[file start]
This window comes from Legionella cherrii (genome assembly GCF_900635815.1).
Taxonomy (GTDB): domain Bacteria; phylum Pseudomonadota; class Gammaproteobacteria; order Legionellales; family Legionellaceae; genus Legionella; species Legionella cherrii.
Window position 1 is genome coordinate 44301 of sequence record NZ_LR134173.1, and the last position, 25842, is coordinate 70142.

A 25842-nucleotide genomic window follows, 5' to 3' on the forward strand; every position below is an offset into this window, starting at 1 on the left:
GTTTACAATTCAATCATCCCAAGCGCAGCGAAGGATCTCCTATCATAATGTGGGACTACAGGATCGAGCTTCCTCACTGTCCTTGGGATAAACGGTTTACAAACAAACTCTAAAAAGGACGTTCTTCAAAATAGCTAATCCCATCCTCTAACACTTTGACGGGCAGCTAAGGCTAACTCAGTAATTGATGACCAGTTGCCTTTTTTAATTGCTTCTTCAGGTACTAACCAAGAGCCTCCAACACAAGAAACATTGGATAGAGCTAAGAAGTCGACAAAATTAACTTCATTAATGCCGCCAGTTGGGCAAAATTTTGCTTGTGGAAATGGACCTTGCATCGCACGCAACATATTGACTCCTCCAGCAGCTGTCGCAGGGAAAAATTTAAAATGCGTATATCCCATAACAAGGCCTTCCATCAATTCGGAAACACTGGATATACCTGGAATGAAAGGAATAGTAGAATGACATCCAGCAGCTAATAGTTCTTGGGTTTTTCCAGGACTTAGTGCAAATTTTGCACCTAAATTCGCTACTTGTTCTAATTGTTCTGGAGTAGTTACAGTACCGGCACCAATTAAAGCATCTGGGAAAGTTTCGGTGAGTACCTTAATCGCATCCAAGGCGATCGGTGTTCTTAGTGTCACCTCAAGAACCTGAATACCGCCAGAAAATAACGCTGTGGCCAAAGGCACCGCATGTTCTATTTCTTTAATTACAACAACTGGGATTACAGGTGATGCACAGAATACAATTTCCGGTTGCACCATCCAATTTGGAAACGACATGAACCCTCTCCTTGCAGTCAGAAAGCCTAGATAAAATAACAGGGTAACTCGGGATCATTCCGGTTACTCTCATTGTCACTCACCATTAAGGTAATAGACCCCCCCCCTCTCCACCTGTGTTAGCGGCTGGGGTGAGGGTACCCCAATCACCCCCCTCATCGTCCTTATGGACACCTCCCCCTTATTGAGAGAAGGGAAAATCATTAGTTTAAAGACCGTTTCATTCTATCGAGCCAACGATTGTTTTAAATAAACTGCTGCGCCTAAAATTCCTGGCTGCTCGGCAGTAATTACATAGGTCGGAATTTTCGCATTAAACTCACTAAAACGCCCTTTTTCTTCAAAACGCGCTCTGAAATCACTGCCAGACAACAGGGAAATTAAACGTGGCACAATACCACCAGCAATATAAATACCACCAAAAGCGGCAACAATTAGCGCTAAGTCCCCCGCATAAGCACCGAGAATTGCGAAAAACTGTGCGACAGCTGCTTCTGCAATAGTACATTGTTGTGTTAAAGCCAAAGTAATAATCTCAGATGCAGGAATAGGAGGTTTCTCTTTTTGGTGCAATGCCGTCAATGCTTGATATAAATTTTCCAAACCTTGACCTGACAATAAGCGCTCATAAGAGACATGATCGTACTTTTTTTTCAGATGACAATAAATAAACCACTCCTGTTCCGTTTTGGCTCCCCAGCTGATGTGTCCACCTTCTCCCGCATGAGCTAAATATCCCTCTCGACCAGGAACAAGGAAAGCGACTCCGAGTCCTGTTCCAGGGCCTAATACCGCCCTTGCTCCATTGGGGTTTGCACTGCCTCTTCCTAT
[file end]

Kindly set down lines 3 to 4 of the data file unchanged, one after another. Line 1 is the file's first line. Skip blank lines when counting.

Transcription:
Window position 1 is genome coordinate 44301 of sequence record NZ_LR134173.1, and the last position, 25842, is coordinate 70142.

A 25842-nucleotide genomic window follows, 5' to 3' on the forward strand; every position below is an offset into this window, starting at 1 on the left: